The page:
Some symptoms of low self-esteem are:

Symptoms* Usual statements/display of behavior by the child
Feeling hopeless “I can’t do it.”
Sensitivity to criticism “Everybody scolds me every day.”
Social withdrawal Refraining from social settings like get-togethers or plays
Hostility “Teacher always catches me.”
Aggression Shouting, loud voice, back-answering, verbal/physical abuse
Blaming oneself unfairly “I am unlucky” / “It’s all because of me.”
Hating oneself Injuring oneself / self-mutilation
Worrying about being unable to do things “How will I do this” / “What can I possibly do?”
Excessive preoccupation with personal problems Unable to accept one’s own looks/physical appearance
Fatigue, insomnia and headaches Sleeplessness, laziness, constant complaining, nagging etc.

*Consult a professional if symptoms persist for more than two months.

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Can parents help the child deal with this? Yes! Of course! Here are some guidelines that can make a big difference:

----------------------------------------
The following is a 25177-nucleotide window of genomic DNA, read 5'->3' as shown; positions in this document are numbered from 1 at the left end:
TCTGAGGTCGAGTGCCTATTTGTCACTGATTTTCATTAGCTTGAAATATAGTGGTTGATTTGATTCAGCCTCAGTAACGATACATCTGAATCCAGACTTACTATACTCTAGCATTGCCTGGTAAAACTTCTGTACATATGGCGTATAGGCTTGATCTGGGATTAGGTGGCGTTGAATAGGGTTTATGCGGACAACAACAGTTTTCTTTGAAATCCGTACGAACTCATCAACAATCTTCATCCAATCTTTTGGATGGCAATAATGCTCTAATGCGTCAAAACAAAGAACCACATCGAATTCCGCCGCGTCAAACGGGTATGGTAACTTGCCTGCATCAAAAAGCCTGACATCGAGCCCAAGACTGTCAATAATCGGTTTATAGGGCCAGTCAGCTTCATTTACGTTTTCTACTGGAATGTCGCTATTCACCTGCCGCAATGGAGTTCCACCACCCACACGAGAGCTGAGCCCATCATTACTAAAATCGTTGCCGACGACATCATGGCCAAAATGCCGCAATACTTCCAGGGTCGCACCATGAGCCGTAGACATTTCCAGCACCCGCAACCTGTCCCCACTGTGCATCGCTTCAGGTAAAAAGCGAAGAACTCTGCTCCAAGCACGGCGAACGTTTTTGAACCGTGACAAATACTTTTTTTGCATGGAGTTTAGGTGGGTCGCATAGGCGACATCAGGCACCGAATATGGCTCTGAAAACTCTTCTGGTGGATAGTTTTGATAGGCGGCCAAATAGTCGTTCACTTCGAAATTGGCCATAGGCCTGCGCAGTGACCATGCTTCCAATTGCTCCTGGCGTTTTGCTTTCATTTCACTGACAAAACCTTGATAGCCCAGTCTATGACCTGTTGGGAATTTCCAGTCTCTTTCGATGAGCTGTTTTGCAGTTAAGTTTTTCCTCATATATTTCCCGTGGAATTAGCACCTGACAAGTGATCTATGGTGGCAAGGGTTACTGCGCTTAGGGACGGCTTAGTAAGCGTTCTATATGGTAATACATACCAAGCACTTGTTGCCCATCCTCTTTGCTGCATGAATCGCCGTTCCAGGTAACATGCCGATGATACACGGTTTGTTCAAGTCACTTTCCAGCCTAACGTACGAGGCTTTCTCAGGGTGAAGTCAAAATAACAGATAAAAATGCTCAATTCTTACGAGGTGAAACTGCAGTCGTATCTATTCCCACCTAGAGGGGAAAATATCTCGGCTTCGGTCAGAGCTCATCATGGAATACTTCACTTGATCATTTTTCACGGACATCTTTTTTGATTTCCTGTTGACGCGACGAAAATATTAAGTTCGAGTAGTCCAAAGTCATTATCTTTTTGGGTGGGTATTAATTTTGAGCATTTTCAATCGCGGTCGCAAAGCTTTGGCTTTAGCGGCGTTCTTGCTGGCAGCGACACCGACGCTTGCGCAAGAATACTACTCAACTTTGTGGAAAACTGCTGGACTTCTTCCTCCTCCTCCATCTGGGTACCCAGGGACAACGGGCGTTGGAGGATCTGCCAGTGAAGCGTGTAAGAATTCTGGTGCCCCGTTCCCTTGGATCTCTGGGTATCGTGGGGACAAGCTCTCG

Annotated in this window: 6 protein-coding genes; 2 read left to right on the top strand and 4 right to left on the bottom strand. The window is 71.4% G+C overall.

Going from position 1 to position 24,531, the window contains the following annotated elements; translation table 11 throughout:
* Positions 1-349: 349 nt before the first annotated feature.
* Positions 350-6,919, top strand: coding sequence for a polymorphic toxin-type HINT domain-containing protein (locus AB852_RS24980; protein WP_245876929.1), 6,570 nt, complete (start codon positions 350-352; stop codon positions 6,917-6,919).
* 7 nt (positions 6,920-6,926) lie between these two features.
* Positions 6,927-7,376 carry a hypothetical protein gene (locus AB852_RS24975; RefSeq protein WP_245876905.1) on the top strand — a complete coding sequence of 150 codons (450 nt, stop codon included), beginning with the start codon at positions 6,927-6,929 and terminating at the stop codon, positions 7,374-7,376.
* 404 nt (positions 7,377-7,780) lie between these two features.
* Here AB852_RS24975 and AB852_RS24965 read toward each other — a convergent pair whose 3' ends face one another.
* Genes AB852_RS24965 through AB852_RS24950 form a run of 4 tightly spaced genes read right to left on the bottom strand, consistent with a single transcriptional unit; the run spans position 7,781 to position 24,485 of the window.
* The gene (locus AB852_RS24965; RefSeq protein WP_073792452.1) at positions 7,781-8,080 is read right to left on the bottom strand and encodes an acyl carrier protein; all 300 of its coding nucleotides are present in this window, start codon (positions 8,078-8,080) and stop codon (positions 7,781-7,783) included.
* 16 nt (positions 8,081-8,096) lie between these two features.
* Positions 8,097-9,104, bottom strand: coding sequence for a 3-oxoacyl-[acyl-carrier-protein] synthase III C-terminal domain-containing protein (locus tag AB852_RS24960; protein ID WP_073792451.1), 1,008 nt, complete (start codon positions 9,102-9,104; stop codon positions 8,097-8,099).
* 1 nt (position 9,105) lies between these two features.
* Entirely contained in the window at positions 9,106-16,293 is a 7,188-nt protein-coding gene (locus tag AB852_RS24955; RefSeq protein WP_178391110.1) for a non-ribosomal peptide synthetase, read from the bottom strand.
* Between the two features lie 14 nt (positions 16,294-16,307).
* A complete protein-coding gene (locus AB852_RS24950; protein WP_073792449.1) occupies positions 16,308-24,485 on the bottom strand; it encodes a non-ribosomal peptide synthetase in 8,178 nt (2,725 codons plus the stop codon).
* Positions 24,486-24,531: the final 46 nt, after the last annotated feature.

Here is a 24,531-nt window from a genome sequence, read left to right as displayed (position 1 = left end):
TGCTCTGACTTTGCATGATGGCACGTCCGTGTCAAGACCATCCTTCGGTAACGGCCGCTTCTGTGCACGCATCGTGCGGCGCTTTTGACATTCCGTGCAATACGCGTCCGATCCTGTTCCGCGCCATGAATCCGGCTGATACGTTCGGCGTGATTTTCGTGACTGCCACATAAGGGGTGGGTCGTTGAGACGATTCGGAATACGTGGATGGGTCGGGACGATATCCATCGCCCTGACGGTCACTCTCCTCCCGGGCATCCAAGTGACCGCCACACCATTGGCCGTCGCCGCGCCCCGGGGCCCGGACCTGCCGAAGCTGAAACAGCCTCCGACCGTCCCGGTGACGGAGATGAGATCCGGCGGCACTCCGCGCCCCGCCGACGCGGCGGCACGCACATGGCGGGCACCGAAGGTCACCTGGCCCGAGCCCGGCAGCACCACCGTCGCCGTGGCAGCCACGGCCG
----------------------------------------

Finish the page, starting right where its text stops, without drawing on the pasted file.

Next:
• Watch what you say. Children are sensitive to the parents’ words. Praise your child not just for the job well done but also for their effort. But be truthful. For example, if your child doesn’t make it to the sports team, avoid saying “well, next time if you work harder, you will make it there.” Instead, say something like, “Well, you didn’t make the team, but I’m happy about the effort you have put in.” Reward effort and completion of the job instead of the outcome. Appreciate in public but reprimand in private.
  • Be a positive role model. If you are unnecessarily harsh on yourself, negative or unrealistic about your abilities and limitations, your child will eventually mirror you. First, nurture your own self-esteem, and become a great role model. If something bad happens, don’t make general negative statements about others, such as, “People are mean” or “You can’t count on anybody.” Your child may not realize that your comments are stronger than how you really feel.